Andrew Parker is a frequent visitor to Malawi and a Director of the SMP, and is the third civil society respondent quoted herein as part of this 2017 listening exercise. His first comment to me was on the need for GoM to devise and fully implement a policy of staff development to ensure that the benefits of MRMS were realised in whole; in particular he highlighted the need for Malawi as a nation, to leverage for its citizens the best possible deals via the introduction of Landfolio in Malawi, and that its most effective calibration in that regard called for a very high level of civil service capacity. Secondly, Parker argued that in cases (if any) where the strategic nature, or sheer scale of a mining investment called for a bespoke Development Agreement to be put in place, then the GoM should acceded to international best practice in that regard and implement the Model Mining Development Agreement of the International Bar Association.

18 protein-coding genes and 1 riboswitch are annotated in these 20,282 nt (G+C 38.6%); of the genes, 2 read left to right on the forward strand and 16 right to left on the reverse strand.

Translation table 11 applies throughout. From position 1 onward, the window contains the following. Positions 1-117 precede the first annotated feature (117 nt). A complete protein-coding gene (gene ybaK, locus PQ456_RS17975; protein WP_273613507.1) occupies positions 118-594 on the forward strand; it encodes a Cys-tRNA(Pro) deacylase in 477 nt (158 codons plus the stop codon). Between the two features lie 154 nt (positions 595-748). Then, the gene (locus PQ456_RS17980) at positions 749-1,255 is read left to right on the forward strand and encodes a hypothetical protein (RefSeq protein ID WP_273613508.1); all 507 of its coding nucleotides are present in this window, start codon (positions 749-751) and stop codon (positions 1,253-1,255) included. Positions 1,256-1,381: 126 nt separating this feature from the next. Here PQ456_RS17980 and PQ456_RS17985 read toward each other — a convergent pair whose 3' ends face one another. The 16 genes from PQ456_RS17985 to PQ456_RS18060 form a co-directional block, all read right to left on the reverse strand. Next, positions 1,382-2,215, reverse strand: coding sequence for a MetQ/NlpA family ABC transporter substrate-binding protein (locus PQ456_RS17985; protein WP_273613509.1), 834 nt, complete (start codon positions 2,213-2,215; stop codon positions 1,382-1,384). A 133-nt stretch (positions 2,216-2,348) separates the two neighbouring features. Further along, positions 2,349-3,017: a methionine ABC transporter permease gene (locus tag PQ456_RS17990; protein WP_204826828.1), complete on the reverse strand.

His final comments I quote verbatim as follows:
“The introduction of the FlexiCadastre system is focused on transparency, which is a prerequisite to secure and responsible investment for Malawi. It also helps secure predictability within the ownership rights system, which too should accelerate investment as clear guidelines become possible. This is a positive development and opportunity for Malawi.
One challenge will be to ensure that property rights which are currently under formalisation remain to the benefit of poor communities who may be less able to put secure their legal rights. Another challenge will be to support the wider investment and infrastructure climate in Malawi which can be beyond one sector or company to solve alone.”